A 2009 study in the International Journal of Sports Nutrition & Exercise Metabolism, by J.R. Hoffman & team, examined the effect of 10wk of protein-supplement timing on strength, power, and body composition, in 33 resistance-trained men. Participants were assigned to a protein supplement either provided in the morning and evening or provided immediately before and immediately after workouts. In addition, 7 participants agreed to serve as a control group and did not use any protein or other nutritional supplements. During each testing, session participants were assessed for strength (one-repetition-maximum [1RM] bench press and squat), power (5 repetitions performed at 80% of 1RM in both the bench press and the squat), and body composition. A significant effect for all groups in strength improvement was seen in the 1RM bench press and 1RM squat. Results indicate that the time of protein-supplement ingestion in resistance-trained athletes during a 10-wk training program does not provide any added benefit to strength, power, or body-composition changes.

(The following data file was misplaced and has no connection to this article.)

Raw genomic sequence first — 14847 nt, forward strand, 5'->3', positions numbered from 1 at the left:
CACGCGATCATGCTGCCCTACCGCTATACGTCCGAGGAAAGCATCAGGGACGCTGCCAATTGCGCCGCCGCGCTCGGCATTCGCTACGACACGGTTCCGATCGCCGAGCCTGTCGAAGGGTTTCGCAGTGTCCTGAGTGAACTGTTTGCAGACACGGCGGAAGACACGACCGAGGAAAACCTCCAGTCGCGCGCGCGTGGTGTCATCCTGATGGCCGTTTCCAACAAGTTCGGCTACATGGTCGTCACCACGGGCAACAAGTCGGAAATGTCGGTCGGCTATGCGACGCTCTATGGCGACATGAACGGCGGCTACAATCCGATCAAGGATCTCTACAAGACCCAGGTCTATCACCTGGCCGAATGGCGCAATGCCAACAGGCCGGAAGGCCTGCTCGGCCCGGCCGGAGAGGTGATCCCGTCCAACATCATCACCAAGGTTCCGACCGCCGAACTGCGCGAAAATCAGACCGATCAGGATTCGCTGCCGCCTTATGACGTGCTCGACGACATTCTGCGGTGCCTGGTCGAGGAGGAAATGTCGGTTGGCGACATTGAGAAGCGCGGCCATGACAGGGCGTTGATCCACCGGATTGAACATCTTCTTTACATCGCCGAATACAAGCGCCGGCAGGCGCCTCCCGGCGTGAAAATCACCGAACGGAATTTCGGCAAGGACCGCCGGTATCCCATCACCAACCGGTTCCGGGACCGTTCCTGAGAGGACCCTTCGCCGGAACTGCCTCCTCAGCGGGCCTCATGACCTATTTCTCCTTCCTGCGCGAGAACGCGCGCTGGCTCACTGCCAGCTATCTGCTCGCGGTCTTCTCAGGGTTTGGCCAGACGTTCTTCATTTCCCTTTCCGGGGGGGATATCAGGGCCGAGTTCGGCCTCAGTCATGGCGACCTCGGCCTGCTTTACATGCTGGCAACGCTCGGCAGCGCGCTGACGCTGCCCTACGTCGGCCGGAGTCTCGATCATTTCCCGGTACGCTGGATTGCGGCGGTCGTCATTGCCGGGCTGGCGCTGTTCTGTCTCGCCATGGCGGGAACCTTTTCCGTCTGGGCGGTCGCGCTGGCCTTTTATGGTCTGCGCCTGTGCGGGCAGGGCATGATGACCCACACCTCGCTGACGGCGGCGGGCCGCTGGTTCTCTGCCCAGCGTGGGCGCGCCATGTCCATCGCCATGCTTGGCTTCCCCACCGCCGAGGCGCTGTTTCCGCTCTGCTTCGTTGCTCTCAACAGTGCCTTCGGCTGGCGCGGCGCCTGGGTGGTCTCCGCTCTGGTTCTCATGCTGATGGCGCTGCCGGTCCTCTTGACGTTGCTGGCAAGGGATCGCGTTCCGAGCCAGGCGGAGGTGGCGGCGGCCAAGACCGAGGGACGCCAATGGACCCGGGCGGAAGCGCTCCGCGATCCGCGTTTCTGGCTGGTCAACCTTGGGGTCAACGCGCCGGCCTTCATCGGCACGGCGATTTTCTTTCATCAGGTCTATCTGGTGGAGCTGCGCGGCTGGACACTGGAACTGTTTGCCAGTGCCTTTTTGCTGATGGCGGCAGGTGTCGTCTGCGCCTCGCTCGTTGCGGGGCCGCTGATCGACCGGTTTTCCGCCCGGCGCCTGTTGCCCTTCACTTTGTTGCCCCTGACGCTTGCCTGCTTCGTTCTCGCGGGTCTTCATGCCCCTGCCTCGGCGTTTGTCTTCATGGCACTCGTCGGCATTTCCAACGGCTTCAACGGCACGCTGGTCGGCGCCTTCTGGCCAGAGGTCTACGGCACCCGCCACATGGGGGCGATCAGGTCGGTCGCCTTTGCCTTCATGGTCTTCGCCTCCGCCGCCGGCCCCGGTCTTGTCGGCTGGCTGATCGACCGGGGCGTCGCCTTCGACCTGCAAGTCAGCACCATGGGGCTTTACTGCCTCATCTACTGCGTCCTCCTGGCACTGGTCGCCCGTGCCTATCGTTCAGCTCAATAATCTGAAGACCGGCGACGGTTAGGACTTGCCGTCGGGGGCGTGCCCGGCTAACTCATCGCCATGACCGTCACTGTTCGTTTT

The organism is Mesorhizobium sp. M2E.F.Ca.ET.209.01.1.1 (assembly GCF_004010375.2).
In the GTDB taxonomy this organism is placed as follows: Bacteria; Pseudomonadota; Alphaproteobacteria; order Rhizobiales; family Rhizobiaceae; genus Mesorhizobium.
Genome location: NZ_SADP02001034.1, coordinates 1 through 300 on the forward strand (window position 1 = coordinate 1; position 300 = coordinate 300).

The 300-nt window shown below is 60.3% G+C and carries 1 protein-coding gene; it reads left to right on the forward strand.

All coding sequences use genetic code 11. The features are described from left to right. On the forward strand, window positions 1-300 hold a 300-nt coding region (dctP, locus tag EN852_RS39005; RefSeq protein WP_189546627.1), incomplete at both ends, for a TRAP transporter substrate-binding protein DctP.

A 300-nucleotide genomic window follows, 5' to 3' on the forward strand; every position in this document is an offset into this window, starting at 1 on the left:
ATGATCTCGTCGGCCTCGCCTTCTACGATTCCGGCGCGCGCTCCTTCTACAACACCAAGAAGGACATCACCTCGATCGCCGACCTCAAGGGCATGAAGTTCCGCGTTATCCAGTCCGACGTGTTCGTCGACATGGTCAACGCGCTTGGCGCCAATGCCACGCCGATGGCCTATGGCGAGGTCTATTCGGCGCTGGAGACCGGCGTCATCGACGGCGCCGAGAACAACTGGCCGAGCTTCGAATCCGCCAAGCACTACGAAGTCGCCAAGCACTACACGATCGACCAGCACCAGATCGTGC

Another 2009 study in the American Journal of Clinical Nutrition, by a European research team led by L.B. Verdijk, assessed the benefits of timed protein supplementation on the increase in muscle mass and strength during prolonged resistance-type exercise training in healthy elderly men who habitually consume adequate amounts of dietary protein. 26 healthy elderly men were assigned to a progressive, 12-wk resistance-type exercise training program with (protein group) or without (placebo group) protein provided before and immediately after each exercise session (3 sessions/wk, 20g protein/session). The researchers concluded that timed protein supplementation immediately before and after exercise does not further augment the increase in skeletal muscle mass and strength after prolonged resistance-type exercise training in healthy elderly men who habitually consume adequate amounts of dietary protein.